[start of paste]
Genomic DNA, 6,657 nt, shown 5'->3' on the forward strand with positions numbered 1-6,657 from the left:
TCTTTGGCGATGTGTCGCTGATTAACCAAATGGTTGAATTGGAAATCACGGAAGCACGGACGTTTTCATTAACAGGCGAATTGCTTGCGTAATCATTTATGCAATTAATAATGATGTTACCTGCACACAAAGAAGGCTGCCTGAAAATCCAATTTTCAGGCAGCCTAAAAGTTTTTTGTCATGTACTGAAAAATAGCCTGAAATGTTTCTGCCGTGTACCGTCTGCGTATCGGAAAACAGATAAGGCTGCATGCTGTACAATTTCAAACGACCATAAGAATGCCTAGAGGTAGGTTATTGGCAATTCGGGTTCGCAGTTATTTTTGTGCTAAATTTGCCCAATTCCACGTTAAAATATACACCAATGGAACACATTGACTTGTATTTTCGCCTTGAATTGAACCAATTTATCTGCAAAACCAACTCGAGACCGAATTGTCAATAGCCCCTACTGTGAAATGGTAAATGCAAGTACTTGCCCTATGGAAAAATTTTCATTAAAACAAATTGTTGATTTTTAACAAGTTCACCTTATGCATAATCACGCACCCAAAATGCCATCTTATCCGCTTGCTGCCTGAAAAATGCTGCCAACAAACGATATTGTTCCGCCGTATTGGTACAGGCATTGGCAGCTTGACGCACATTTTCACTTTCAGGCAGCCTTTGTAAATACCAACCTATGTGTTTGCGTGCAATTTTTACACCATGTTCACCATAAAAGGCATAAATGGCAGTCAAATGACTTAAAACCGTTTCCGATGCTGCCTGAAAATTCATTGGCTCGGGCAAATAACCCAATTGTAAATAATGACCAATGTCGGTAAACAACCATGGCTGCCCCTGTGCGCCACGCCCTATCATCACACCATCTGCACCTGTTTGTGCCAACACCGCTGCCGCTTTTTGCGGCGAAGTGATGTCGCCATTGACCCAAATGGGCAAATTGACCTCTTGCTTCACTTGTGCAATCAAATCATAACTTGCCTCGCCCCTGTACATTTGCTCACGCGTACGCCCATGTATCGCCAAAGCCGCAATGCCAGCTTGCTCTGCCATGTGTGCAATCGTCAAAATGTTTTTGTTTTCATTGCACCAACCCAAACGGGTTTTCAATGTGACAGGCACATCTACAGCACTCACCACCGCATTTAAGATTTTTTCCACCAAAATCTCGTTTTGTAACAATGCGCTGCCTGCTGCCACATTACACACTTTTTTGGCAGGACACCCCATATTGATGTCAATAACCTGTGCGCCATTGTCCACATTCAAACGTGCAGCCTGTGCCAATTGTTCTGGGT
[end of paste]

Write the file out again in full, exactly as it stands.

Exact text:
Genomic DNA, 6,657 nt, shown 5'->3' on the forward strand with positions numbered 1-6,657 from the left:
TCTTTGGCGATGTGTCGCTGATTAACCAAATGGTTGAATTGGAAATCACGGAAGCACGGACGTTTTCATTAACAGGCGAATTGCTTGCGTAATCATTTATGCAATTAATAATGATGTTACCTGCACACAAAGAAGGCTGCCTGAAAATCCAATTTTCAGGCAGCCTAAAAGTTTTTTGTCATGTACTGAAAAATAGCCTGAAATGTTTCTGCCGTGTACCGTCTGCGTATCGGAAAACAGATAAGGCTGCATGCTGTACAATTTCAAACGACCATAAGAATGCCTAGAGGTAGGTTATTGGCAATTCGGGTTCGCAGTTATTTTTGTGCTAAATTTGCCCAATTCCACGTTAAAATATACACCAATGGAACACATTGACTTGTATTTTCGCCTTGAATTGAACCAATTTATCTGCAAAACCAACTCGAGACCGAATTGTCAATAGCCCCTACTGTGAAATGGTAAATGCAAGTACTTGCCCTATGGAAAAATTTTCATTAAAACAAATTGTTGATTTTTAACAAGTTCACCTTATGCATAATCACGCACCCAAAATGCCATCTTATCCGCTTGCTGCCTGAAAAATGCTGCCAACAAACGATATTGTTCCGCCGTATTGGTACAGGCATTGGCAGCTTGACGCACATTTTCACTTTCAGGCAGCCTTTGTAAATACCAACCTATGTGTTTGCGTGCAATTTTTACACCATGTTCACCATAAAAGGCATAAATGGCAGTCAAATGACTTAAAACCGTTTCCGATGCTGCCTGAAAATTCATTGGCTCGGGCAAATAACCCAATTGTAAATAATGACCAATGTCGGTAAACAACCATGGCTGCCCCTGTGCGCCACGCCCTATCATCACACCATCTGCACCTGTTTGTGCCAACACCGCTGCCGCTTTTTGCGGCGAAGTGATGTCGCCATTGACCCAAATGGGCAAATTGACCTCTTGCTTCACTTGTGCAATCAAATCATAACTTGCCTCGCCCCTGTACATTTGCTCACGCGTACGCCCATGTATCGCCAAAGCCGCAATGCCAGCTTGCTCTGCCATGTGTGCAATCGTCAAAATGTTTTTGTTTTCATTGCACCAACCCAAACGGGTTTTCAATGTGACAGGCACATCTACAGCACTCACCACCGCATTTAAGATTTTTTCCACCAAAATCTCGTTTTGTAACAATGCGCTGCCTGCTGCCACATTACACACTTTTTTGGCAGGACACCCCATATTGATGTCAATAACCTGTGCGCCATTGTCCACATTCAAACGTGCAGCCTGTGCCAATTGTTCTGGGT